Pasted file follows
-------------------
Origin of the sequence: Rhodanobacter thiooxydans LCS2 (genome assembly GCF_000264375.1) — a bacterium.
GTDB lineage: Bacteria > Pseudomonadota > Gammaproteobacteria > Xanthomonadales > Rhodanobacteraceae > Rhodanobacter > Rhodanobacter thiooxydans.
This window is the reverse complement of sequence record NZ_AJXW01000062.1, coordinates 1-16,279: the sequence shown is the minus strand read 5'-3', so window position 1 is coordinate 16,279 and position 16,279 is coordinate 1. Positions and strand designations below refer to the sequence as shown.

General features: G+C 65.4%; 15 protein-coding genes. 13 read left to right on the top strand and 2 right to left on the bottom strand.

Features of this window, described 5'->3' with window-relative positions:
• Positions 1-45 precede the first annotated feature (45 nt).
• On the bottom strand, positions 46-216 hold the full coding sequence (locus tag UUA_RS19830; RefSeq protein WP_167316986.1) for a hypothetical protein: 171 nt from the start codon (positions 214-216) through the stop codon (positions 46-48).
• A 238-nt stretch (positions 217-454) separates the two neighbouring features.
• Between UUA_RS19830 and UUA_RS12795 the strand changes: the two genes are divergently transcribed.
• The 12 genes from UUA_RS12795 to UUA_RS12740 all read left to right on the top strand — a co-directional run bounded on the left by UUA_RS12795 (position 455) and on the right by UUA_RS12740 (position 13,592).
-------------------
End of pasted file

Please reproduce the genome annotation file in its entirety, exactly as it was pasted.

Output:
Origin of the sequence: Rhodanobacter thiooxydans LCS2 (genome assembly GCF_000264375.1) — a bacterium.
GTDB lineage: Bacteria > Pseudomonadota > Gammaproteobacteria > Xanthomonadales > Rhodanobacteraceae > Rhodanobacter > Rhodanobacter thiooxydans.
This window is the reverse complement of sequence record NZ_AJXW01000062.1, coordinates 1-16,279: the sequence shown is the minus strand read 5'-3', so window position 1 is coordinate 16,279 and position 16,279 is coordinate 1. Positions and strand designations below refer to the sequence as shown.

General features: G+C 65.4%; 15 protein-coding genes. 13 read left to right on the top strand and 2 right to left on the bottom strand.

Features of this window, described 5'->3' with window-relative positions:
• Positions 1-45 precede the first annotated feature (45 nt).
• On the bottom strand, positions 46-216 hold the full coding sequence (locus tag UUA_RS19830; RefSeq protein WP_167316986.1) for a hypothetical protein: 171 nt from the start codon (positions 214-216) through the stop codon (positions 46-48).
• A 238-nt stretch (positions 217-454) separates the two neighbouring features.
• Between UUA_RS19830 and UUA_RS12795 the strand changes: the two genes are divergently transcribed.
• The 12 genes from UUA_RS12795 to UUA_RS12740 all read left to right on the top strand — a co-directional run bounded on the left by UUA_RS12795 (position 455) and on the right by UUA_RS12740 (position 13,592).